Saithe and pollack live in similar areas in the North Atlantic and North Pacific in varying size shoals. They are not Mediterranean fish.
The minimum landing size is 30 cm.
Neither species is currently in danger, although the saithe is currently being fished extensively to meet the needs of the food industry.
Pollack had been forgotten about for a long time, but is now experiencing a revival thanks to environmental awareness and the promotion of responsible fishing.
When buying whole fish, both pollack and saithe must meet the usual freshness criteria: shiny scales, bulging, moist eyes, and red gills.
When buying steaks or fillets, the flesh must be unmarked and give off a good smell. Any whiff of ammonia should be treated with suspicion.
Small pollack and saithe are sold fresh, whole, and cleaned, or cut up into steaks and fillets.
Both are sold as frozen fillets. Saithe is also made into fish cakes and fish sticks.
It can also be bought smoked and sliced.
Pollack, the less common of the two and of a superior taste and quality, is always more expensive than saithe.
Both fish, especially the pollack, can be used in almost any recipe as a substitute for cod, which is now an endangered species.
Whole and fresh fish should be kept in a cold room or in the refrigerator at 4°C for as short a time as possible, in their packaging or in their delivery box with ice.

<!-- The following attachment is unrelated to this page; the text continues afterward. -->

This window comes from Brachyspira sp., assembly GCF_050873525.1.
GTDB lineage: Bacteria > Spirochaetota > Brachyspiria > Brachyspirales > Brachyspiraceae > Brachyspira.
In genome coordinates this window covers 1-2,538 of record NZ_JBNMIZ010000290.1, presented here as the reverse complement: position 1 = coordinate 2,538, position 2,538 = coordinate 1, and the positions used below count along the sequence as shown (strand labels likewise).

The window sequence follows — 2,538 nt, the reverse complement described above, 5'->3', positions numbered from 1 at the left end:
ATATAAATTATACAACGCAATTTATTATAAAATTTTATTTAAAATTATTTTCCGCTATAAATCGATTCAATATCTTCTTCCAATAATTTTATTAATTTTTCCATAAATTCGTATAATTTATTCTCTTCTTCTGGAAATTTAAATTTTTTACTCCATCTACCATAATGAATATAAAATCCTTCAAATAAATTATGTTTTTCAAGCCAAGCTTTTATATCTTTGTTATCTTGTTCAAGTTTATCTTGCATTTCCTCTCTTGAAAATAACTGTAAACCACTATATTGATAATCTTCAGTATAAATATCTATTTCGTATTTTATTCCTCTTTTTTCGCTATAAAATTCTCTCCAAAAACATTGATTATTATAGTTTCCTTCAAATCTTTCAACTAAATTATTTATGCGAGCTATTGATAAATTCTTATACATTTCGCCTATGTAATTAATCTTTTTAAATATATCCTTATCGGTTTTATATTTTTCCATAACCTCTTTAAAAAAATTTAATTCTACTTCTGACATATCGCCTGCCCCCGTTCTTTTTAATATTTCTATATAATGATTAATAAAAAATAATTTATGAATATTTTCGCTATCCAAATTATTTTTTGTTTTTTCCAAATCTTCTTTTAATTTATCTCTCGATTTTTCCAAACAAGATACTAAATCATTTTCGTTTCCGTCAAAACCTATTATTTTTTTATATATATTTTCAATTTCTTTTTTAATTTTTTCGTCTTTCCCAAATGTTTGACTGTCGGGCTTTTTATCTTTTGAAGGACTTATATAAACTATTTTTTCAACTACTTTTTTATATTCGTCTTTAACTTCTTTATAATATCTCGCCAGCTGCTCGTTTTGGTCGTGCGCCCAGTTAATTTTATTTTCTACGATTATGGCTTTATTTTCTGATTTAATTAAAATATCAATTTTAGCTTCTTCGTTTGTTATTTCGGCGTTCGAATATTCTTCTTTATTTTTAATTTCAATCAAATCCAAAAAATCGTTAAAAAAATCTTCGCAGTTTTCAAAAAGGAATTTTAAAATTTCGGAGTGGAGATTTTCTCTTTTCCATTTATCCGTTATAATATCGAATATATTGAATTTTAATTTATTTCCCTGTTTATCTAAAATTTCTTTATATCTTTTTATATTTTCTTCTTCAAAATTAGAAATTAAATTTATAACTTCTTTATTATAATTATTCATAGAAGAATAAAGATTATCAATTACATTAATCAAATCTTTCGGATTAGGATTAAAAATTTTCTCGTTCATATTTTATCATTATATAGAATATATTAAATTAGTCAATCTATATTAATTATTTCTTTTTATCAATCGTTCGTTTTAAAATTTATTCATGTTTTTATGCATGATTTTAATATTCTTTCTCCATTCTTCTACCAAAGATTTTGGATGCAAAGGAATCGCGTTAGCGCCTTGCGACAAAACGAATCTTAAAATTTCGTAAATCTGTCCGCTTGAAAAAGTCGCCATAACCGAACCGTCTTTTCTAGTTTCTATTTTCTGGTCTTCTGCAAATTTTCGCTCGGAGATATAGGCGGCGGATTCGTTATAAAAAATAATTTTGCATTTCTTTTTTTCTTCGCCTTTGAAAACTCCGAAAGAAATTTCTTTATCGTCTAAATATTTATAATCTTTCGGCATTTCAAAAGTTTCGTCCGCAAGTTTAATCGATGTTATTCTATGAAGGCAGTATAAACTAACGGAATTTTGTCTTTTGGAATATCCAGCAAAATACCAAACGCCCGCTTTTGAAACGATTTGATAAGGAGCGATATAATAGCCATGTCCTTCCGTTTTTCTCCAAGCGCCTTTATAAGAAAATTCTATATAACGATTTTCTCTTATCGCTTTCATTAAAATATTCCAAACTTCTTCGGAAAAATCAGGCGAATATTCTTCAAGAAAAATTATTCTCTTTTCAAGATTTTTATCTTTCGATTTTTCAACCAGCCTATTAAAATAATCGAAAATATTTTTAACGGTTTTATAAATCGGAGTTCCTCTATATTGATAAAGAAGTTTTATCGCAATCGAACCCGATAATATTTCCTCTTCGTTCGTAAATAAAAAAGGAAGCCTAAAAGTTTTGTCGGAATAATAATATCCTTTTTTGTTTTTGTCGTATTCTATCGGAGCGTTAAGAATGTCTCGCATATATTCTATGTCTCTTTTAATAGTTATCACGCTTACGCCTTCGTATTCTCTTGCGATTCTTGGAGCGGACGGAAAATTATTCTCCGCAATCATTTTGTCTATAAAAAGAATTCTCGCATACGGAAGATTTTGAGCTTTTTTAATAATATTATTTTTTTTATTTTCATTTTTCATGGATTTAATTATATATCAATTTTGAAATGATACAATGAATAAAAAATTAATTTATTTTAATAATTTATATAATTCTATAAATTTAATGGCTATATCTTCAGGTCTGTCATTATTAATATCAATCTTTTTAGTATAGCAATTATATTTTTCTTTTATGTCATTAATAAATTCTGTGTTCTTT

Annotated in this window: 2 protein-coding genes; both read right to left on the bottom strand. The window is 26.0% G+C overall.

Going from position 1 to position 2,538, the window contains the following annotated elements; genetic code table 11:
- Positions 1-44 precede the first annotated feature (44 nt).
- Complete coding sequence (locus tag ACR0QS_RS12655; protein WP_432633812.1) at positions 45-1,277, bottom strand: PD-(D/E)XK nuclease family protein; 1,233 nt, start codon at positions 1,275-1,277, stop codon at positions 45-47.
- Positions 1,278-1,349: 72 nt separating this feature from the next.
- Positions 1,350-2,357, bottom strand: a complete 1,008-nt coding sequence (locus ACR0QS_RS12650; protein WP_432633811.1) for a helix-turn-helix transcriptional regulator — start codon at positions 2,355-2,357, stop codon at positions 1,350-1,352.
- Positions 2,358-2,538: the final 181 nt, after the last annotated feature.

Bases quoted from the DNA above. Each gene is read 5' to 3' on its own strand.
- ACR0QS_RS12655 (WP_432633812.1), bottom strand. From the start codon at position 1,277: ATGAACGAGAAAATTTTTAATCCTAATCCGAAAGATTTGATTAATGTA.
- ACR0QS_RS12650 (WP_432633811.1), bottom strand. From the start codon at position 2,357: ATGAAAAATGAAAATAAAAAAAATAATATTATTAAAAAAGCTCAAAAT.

Frozen fillets must be kept in the freezer without breaking the cold chain.
Both pollack and saithe are rich in protein, B vitamins and minerals.
They are very low in fat and therefore in Omega 3 and Vitamin D.
The pollack lives in the Atlantic, particularly in the North Sea and the English Channel.
It is best identified by the very visible lateral line above the pectoral fins than by its color, which changes over time: although the young are a strong yellow-orange color, the larger fish are copper or even quite dark brown. The belly is always white.
Pollacks are usually from 60–90 cm long, but at around 8–10 years old (their maximum life expectancy), they can be up to 120 cm long and weigh around 14 kg.
It has a fine, flaky flesh, like cod but with a much more delicate flavor.
The saithe can be found across the entire North Atlantic.
Its lateral line is very pale, almost white. The color of its back can be anything from greenish-brown to blackish dark gray. It has a silvery gray belly.
It is usually between 30–80 cm long. It can live much longer, up to 14 years, at which point it could measure up to 130 cm long and weigh up to 30 kg. However, the average weight of a saithe on the market is usually 2–3 kg.
Its flesh is less delicate than that of pollack; it is firmer but drier.
In Canada, it is used to make surimi.
In the food industry in France, it is referred to as colin or lieu.
Pollack and saithe are available throughout the year.